It's All About TOMO

November 27, 2018
As HR and communications pros, we’re constantly asking ourselves, “What can we do to motivate employees?” And often we answer that question based on what we THINK or KNOW from talking to our people (i.e., through a survey, focus groups, etc.), or based on our own experience and observations of what’s worked in the past. 
But imagine if you could answer that question DEFINITIVELY? Well, a few weeks ago, I heard a speaker who could do just that. 
I was attending a conference called ee.Connect, hosted by achievEE, a community of HR and communications leaders committed to driving innovation and success through employee engagement. [Side note - the conference was outstanding and I’d recommend you keep ee.Connect on your radar.] The conference kicked off with a talk led by Lindsay McGregor - co-founder of Vega Factor, author of the best-selling book Primed to Perform, and self-proclaimed “culture nerd.” 
Lindsay presented a summary of some of the brilliant insights contained in her book, including highlights of her fascinating research looking at what it takes to motivate employees. First, she demonstrated that when people are highly motivated (or they have high “total motivation” or “TOMO”), they are better equipped to perform both the tactical or basic tasks required for their job, as well as adaptive tasks - meaning, they’re able to be more creative and flexible - i.e., they can “think on their feet.”
In addition to highlighting a number of factors that can lower TOMO - things like shame or anxiety, or a drive to achieve a financial reward - she also reviewed the data-backed drivers of motivation: Purpose, potential and play.
The first two - purpose and potential - did not come as a big surprise to me. If all the hype about millennials has taught us anything, it’s that employees are driven by work that provides deep meaning. After all, we ALL like knowing that the work we do each day is having a broader impact. And of course, it’s no great surprise that folks are more motivated when they believe their work today will lead to greater opportunities tomorrow.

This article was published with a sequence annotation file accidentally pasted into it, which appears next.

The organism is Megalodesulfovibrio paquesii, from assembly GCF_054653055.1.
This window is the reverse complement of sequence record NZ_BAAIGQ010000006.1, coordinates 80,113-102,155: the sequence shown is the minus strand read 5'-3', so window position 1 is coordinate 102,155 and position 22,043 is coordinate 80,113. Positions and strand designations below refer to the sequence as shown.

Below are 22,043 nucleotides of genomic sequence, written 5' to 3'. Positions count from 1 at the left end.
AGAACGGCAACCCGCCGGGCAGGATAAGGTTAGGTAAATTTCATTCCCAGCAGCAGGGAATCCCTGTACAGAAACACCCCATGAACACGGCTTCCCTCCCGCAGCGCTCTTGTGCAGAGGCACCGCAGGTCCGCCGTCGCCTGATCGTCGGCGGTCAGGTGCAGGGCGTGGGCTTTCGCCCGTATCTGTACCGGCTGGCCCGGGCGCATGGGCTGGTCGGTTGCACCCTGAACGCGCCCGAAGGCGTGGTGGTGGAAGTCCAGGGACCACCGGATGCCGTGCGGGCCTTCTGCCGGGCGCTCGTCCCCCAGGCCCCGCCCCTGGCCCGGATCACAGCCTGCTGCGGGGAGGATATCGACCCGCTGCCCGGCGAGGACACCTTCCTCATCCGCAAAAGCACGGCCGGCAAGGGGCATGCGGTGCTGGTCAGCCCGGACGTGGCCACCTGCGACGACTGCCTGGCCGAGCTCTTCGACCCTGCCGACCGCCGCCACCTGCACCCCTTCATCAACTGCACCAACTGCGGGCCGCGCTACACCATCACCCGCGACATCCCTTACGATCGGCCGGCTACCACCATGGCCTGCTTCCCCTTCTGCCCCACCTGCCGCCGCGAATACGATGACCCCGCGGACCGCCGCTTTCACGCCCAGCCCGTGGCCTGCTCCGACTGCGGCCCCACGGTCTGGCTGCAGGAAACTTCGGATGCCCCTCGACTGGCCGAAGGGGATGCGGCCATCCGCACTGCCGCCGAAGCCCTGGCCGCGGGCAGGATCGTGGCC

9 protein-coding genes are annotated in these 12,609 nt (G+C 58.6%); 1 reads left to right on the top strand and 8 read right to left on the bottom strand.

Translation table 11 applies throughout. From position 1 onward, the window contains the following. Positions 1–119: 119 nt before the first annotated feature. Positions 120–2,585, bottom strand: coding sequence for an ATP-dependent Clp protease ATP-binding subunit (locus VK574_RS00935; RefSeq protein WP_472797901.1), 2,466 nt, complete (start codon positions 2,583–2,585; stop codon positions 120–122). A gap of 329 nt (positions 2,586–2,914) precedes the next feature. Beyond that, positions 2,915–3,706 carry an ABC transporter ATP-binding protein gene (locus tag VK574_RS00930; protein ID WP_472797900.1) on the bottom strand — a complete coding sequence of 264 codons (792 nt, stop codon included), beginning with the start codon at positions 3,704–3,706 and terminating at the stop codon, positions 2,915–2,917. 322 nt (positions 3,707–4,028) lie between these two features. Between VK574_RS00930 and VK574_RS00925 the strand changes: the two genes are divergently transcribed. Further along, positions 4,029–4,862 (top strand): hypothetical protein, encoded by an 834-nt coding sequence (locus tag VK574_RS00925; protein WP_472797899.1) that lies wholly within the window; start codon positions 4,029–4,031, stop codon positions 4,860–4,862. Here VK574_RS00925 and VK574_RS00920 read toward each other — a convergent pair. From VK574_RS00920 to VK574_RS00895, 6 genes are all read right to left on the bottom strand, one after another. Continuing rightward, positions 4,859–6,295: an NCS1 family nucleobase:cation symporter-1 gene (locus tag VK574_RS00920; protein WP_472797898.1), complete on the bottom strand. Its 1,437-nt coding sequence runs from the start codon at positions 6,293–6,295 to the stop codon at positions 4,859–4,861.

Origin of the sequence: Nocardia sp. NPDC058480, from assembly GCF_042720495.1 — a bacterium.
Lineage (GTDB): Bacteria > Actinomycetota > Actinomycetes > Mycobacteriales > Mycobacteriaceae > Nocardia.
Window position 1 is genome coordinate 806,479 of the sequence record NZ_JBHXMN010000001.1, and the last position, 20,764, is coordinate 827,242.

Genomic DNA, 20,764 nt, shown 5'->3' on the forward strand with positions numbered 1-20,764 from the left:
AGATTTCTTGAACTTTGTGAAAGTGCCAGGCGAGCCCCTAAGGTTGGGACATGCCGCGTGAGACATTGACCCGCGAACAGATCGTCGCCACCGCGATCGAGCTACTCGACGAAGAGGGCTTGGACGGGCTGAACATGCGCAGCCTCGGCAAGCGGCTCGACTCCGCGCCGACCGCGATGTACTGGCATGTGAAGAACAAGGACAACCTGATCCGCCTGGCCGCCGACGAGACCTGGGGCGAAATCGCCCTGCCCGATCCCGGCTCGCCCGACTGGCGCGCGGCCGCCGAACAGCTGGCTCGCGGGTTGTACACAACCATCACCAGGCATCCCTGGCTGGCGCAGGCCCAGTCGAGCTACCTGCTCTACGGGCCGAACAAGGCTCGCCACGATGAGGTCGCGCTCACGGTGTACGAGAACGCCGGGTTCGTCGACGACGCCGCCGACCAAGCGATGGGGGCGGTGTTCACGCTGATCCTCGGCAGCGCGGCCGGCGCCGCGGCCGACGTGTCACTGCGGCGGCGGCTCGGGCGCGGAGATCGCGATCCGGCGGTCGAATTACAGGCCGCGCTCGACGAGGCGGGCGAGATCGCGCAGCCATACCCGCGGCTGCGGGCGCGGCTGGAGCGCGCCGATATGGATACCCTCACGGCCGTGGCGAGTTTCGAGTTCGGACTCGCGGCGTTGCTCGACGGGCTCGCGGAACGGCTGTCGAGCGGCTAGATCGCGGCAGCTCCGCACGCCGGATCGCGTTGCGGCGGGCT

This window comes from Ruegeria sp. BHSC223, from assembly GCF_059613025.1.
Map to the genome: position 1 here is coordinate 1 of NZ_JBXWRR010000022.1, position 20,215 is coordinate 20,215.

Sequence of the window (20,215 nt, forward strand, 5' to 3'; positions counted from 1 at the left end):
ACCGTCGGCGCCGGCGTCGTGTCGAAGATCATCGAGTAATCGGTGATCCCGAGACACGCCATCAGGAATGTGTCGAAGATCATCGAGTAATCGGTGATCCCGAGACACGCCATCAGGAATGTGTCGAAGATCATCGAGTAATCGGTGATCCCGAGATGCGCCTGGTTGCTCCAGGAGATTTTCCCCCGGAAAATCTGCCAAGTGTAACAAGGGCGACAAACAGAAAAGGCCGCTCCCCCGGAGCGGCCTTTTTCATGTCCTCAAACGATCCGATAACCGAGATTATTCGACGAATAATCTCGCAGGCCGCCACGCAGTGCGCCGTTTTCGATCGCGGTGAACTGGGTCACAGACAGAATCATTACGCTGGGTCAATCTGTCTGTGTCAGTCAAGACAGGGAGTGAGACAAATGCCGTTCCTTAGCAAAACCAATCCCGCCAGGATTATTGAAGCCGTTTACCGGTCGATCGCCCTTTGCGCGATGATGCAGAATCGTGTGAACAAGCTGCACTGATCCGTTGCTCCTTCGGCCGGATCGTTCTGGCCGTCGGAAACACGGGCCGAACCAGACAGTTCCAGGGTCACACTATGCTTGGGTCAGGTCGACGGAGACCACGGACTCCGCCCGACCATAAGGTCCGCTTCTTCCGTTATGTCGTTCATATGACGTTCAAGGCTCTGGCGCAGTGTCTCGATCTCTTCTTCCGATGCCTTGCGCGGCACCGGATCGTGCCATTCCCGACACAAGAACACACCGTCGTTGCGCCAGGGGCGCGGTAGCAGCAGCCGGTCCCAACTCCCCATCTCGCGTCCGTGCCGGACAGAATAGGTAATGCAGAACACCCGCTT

But what really struck me was the link between motivation and play. In this context, “play” doesn’t mean letting employees play foosball at work. It’s about empowering them to explore new ideas, discover solutions and follow their curiosity at work. In fact, Lindsay went as far as to say: “Play is the most direct and powerful driver of high performance.” 
Lindsay’s talk (and subsequently reading her book) really got me thinking about how companies can infuse more “play” at work in order to motivate employees, and ultimately drive business results. Her book is chock full of suggestions, but a few to consider include: 
  • Giving employees the time and freedom to explore new solutions (Google’s “20% time” is the best example I can think of for this!) 
  • Create opportunities for employees to come up with new ideas for improving company performance (hello, Hackathons!) 
  • To build a culture of curiosity, reward employees for learning new skills, not for performing. 
Want to learn more? I highly recommend Lindsay’s book, Primed to Perform. If you want a quicker summary, this article Lindsay co-authored for the Harvard Business Review is good one. You can also check out the video of Lindsay and her partner Neel’s fantastic talk at Google. Enjoy!
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Ann Melinger

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